Review Adaptation-5 practice
Review Adaptation-6 practice
Review Plants-8 practice
Review Adaptation-3 practice
Review Plants-2 practice
Review Plants-4 practice
Review Adaptation-4 practice

Which of the following is arranged from biggest to smallest?

  1. Galaxy, universe, constellation, solar system

  2. Universe, galaxy, constellation, solar system

  3. Universe, constellation, galaxy, solar system

  4. Galaxy, constellation, universe, solar system

Think about it, and when you think you know the answer, then continue.

The answer is 2.

  1. The universe is the largest, containing all galaxies, constellations, and solar systems.
  2. Galaxies come next. Each galaxy contains millions of stars.
  3. Constellations are made up of several individual stars which are often separated by hundreds of lightyears, and only appear close together from our view point on Earth.
  4. Each star can have one or more planets, forming a solar system.



Click to see which state standards this question tests, and which of my videos, experiments, and other resources support that topic.

Florida


SC.5.E.5.1 Recognize that a galaxy consists of gas, dust, and many stars, including any objects orbiting the stars. Identify our home galaxy as the Milky Way.
Review Space-2 practice
Review Space-1 practice
Review Space-10 practice

SC.8.E.5.3 Distinguish the hierarchical relationships between planets and other astronomical bodies relative to solar system, galaxy, and universe, including distance, size, and composition.
Making a Scale Model of the Solar System video, ClosedCaptions
Planets and Pennies video, ClosedCaptions
How Far is That Planet? text page
Review Space-3 practice
Review Space-2 practice
Review Space-10 practice

Utah


UT.6.IV.1.c Compare the size of the Solar System to the size of the Milky Way galaxy.
Review Space-2 practice
Review Space-10 practice

NGSS


MS-ESS1-3 Analyze and interpret data to determine scale properties of objects in the solar system.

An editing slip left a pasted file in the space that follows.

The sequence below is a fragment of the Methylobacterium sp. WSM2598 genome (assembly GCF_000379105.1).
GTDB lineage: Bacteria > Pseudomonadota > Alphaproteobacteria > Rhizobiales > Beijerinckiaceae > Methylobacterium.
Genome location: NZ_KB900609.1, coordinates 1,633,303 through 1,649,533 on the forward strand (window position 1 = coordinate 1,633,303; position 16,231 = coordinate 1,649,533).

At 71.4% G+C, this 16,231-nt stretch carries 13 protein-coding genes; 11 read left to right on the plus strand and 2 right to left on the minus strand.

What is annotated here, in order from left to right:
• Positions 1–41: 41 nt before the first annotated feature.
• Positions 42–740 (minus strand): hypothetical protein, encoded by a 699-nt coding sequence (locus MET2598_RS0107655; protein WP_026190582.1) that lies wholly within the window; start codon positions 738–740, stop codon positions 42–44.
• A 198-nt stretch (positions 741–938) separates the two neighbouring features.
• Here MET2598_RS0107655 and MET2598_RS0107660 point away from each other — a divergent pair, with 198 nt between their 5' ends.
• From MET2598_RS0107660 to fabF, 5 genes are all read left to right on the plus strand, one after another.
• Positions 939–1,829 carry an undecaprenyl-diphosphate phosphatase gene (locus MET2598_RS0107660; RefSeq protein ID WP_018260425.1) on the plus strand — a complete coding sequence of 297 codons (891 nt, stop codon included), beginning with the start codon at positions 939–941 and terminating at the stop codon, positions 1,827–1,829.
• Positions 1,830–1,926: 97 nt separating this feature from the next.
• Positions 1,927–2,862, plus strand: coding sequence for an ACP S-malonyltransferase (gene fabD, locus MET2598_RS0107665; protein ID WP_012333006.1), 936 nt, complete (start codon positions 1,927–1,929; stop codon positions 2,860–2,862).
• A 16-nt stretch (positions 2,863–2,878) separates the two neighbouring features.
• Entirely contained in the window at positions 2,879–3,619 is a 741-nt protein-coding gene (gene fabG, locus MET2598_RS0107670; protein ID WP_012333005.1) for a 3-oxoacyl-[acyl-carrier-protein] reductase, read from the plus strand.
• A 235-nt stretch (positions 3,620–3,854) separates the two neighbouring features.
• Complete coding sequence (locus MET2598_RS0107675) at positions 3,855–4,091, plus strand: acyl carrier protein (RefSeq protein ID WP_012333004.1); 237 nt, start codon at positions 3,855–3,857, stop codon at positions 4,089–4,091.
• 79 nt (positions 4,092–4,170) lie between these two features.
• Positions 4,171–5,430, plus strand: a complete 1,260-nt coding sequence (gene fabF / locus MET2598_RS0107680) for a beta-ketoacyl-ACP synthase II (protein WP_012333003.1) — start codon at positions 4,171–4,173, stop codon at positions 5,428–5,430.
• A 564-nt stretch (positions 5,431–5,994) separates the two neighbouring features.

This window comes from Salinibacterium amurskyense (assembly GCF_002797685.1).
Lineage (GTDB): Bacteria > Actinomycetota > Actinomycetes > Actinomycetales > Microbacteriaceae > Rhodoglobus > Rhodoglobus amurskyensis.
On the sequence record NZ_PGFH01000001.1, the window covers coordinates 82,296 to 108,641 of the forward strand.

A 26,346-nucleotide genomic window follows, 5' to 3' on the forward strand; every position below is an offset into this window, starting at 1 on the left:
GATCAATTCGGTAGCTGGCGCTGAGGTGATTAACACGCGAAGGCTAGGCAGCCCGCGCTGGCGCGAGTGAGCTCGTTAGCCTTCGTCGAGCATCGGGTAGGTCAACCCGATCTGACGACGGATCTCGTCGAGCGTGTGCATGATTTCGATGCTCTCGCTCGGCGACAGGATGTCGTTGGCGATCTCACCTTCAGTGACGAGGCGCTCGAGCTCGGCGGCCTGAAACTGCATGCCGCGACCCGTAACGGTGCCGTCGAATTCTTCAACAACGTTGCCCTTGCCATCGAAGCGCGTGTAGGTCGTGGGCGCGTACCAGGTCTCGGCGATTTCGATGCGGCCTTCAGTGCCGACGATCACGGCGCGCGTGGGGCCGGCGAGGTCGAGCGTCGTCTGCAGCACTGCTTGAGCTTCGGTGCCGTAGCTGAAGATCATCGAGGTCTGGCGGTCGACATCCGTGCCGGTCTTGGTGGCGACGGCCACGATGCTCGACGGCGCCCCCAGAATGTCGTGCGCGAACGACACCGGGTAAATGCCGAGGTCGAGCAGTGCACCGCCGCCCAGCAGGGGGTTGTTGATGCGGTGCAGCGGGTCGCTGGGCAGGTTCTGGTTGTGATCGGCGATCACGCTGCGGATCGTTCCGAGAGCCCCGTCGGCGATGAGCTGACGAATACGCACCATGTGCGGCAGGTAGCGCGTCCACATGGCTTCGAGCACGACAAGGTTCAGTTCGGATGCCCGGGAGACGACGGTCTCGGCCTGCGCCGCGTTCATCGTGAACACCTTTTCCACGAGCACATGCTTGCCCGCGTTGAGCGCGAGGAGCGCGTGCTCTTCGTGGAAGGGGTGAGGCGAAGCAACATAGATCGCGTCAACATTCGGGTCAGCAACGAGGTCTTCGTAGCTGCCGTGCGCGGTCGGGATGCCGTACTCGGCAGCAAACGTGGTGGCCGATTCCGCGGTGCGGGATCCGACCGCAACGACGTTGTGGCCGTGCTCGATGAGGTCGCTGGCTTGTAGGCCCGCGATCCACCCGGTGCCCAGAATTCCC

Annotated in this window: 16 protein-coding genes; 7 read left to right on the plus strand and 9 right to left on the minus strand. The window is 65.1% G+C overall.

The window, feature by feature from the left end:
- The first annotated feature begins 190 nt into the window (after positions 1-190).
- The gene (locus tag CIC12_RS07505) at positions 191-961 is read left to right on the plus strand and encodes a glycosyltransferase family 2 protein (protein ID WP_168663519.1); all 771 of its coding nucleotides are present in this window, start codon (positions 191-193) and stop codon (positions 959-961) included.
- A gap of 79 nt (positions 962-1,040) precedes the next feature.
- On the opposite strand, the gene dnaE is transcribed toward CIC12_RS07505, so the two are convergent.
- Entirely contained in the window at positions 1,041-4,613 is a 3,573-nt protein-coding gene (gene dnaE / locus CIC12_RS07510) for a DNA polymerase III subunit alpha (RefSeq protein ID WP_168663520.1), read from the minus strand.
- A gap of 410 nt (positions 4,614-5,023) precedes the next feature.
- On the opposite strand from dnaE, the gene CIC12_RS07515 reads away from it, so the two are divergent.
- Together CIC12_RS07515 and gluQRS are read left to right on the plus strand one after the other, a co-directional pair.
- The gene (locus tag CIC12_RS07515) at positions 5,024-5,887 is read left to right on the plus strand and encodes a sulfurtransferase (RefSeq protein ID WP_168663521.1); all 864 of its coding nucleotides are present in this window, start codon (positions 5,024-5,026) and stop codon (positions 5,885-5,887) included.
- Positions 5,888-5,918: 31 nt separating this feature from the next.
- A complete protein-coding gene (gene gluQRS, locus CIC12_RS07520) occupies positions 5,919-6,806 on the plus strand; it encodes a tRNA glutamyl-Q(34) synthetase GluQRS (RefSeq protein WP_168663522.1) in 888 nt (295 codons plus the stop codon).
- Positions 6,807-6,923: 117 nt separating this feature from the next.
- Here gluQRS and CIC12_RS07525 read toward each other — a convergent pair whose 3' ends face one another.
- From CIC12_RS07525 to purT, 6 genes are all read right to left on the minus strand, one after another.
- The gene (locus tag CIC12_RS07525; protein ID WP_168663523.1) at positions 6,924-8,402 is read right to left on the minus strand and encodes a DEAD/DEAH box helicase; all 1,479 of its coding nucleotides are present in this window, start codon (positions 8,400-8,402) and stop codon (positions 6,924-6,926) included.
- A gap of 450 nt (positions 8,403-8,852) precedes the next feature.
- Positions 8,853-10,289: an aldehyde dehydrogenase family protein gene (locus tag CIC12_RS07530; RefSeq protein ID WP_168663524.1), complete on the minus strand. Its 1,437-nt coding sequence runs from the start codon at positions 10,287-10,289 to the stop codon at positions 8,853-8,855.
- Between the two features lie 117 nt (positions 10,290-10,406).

Making a Scale Model of the Solar System video, ClosedCaptions
Global Science video, ClosedCaptions
Planets and Pennies video, ClosedCaptions
How Far is That Planet? text page
Review Space-3 practice
Review Space-2 practice
Review Space-4 practice

How can there be rain if this area is a desert?

Answer:

It is important to understand the difference between climate and weather. Weather is what is happening now. Climate is determined by looking at the weather data over a long period of time, often several decades. To be classified as a desert climate, the area has an average annual rainfall of 7.87 inches of rain or less. That tells us that it does sometimes have rain, just not very often.



Click to see which state standards this question tests, and which of my videos, experiments, and other resources support that topic.

Florida


SC.2.L.17.2 Recognize and explain that living things are found all over Earth, but each is only able to live in habitats that meet its basic needs.
Hunting with an Umbrella video, free, ClosedCaptions, Updated
A Walk in the Park video, checked
Review Weather-9 practice

SC.5.E.7.6 Describe characteristics (temperature and precipitation) of different climate zones as they relate to latitude, elevation, and proximity to bodies of water.